Probiotics are widely available and increasingly popular as "alternative" or "natural" approaches to treatment and prevention of disease. When considering the use of probiotics, it’s important to think about what a probiotic really is. A widely used (and my favourite) definition is:
Probiotics are live microorganisms that, when given in adequate doses, provide health effects beyond that of their inherent nutritional value.
It’s a great definition and has some key points to consider:
- Live microorganisms must be present. That’s not always the case with commercial products.
- An adequate dose must be present. Some commercial products have very low levels of viable microorganisms. We have limited information about the required doses, and these would vary between bacterial species and animals species, but the low levels present in some veterinary probiotics are a major limitation.
- There must be a health effect. This is the key. If it doesn’t do something beneficial, then it’s not a probiotic.
Which brings me to my "head shaking product of the day": probiotic floor cleaner. Yes, floor cleaner. And it has a nice warm-and-fuzzy name: Peace of Mind Floor Cleaner.
According to the manufacturer, it reduces the risk of infection (infection of what, by what and how, are completely unclear). It also allegedly "keeps protecting surfaces for up to 3 days by leaving a long-lasting layer of beneficial probiotics that create a safe, stable and odor free environment. Don’t let your floors make you crazy."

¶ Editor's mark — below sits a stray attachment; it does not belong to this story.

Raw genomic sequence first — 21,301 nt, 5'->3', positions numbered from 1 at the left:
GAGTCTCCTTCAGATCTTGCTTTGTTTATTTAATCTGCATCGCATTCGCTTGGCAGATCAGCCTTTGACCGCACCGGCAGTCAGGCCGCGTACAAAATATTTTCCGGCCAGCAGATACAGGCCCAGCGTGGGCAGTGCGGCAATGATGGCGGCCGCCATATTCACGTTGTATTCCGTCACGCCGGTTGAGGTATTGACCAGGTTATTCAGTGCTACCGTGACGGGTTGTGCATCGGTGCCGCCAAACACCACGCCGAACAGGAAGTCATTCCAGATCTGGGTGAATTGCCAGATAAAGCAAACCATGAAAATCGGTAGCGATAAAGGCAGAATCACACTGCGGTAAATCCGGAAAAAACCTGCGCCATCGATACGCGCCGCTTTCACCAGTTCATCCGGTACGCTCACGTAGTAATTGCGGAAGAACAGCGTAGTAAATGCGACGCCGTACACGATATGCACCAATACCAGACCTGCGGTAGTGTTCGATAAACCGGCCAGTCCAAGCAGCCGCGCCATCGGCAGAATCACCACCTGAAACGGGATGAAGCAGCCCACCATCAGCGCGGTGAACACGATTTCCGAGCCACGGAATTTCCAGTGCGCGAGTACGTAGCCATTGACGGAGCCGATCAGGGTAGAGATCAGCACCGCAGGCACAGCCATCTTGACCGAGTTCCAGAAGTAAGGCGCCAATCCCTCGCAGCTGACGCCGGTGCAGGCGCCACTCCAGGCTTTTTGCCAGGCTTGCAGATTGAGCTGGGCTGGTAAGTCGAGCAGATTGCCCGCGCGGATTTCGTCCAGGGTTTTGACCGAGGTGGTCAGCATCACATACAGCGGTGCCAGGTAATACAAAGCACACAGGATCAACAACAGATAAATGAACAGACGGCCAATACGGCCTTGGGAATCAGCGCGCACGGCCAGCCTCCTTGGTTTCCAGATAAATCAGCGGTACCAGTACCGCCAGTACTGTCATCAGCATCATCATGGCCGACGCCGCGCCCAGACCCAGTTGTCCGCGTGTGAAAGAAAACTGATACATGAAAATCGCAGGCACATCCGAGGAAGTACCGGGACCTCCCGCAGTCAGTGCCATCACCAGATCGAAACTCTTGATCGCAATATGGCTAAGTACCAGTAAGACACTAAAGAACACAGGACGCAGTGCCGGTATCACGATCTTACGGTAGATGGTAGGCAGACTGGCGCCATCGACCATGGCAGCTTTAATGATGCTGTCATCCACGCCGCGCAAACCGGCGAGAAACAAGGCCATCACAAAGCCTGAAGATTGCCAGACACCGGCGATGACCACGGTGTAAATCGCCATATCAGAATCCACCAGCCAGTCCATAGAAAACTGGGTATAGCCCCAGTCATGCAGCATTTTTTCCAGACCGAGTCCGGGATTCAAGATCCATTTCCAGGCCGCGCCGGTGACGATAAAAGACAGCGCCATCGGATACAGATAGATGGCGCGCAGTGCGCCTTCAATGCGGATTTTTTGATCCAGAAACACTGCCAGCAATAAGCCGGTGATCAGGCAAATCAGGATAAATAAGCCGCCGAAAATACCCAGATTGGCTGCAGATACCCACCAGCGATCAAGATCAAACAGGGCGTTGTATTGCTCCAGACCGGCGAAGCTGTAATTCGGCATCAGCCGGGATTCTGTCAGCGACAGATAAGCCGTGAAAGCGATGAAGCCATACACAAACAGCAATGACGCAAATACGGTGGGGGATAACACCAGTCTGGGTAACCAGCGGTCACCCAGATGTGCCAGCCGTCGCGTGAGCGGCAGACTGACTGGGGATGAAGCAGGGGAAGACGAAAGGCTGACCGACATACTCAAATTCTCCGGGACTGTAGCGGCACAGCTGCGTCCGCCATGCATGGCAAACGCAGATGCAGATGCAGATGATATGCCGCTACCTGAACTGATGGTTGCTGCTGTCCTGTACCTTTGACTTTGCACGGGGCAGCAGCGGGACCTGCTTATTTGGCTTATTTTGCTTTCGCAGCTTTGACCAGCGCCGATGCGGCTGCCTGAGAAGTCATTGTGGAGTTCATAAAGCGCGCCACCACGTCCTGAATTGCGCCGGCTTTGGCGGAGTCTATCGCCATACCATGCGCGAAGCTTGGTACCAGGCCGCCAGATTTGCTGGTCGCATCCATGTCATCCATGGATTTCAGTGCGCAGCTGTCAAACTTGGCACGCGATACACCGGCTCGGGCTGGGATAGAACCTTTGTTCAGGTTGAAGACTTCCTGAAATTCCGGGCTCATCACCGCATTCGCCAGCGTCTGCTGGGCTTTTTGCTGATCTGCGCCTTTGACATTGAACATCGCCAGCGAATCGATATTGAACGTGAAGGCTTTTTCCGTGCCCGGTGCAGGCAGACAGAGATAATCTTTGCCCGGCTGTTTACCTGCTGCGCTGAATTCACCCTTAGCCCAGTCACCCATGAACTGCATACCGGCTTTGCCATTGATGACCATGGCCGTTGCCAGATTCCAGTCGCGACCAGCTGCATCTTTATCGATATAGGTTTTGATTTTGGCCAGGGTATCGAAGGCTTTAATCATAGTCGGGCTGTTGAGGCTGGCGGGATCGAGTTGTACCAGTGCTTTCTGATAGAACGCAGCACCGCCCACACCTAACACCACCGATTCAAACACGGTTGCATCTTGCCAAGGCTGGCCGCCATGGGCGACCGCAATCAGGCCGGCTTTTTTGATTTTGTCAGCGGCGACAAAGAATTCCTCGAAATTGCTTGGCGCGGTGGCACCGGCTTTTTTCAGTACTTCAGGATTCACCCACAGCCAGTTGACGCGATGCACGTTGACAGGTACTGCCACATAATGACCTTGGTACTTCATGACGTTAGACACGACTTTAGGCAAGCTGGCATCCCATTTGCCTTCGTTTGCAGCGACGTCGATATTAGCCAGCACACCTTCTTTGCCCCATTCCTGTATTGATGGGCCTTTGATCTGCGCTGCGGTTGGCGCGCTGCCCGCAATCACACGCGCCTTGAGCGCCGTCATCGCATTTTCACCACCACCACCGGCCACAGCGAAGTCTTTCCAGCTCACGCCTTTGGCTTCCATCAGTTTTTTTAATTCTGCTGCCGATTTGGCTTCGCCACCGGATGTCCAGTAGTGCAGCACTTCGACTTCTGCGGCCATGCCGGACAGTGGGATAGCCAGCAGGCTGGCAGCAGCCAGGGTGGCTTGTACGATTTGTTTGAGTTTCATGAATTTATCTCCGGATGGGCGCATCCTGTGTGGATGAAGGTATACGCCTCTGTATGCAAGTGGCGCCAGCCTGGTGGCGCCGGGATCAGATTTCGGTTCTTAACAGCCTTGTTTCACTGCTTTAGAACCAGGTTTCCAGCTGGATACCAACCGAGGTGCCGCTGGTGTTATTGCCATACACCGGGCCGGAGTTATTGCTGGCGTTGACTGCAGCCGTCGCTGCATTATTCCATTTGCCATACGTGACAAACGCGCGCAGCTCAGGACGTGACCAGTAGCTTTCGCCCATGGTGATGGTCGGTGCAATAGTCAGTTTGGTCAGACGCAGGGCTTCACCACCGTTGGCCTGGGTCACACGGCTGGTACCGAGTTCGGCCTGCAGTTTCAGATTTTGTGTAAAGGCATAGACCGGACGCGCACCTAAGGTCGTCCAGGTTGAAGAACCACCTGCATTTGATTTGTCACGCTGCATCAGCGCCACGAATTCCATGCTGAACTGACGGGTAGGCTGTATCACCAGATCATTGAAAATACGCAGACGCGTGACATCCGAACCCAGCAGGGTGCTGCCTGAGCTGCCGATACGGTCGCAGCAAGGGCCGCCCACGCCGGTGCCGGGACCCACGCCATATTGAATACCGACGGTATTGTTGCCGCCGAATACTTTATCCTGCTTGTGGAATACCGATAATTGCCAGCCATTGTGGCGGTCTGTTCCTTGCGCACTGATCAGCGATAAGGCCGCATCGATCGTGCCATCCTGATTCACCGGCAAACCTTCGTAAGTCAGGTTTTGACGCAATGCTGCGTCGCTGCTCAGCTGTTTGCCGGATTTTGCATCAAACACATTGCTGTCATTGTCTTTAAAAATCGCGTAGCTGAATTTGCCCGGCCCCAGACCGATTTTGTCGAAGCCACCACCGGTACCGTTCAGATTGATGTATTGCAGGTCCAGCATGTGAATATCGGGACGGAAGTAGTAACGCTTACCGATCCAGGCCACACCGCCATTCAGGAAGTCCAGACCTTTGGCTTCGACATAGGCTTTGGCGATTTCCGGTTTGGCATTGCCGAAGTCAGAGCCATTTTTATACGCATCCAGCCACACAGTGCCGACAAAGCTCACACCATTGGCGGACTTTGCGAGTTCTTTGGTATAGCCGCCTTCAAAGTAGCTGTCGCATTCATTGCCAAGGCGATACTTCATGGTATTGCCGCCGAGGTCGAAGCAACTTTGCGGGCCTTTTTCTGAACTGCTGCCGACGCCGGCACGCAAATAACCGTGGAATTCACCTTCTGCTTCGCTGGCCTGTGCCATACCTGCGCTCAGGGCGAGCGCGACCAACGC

I didn’t realize that floors were the cause of such angst and that covering them with probiotics can improve your life (hopefully the sarcasm is apparent).
What does this have to do with probiotics for treatment or prevention of disease in animals? Not a lot. But it shows how easily people can throw around the word "probiotic" as a marketing tool. Floor cleaners can’t be probiotics since they aren’t ingested and don’t have health effects. However, the same type of scrutiny needs to be applied to any probiotic that you are considering using.
- Demand evidence of a health effect (real evidence, not just testimonials).
- Demand information about the recommended dosing.
- Find out what specific bacteria are being used.
- Don’t stop thinking once you read "probiotic." On the contrary, when you read "probiotic" you should start thinking and asking questions.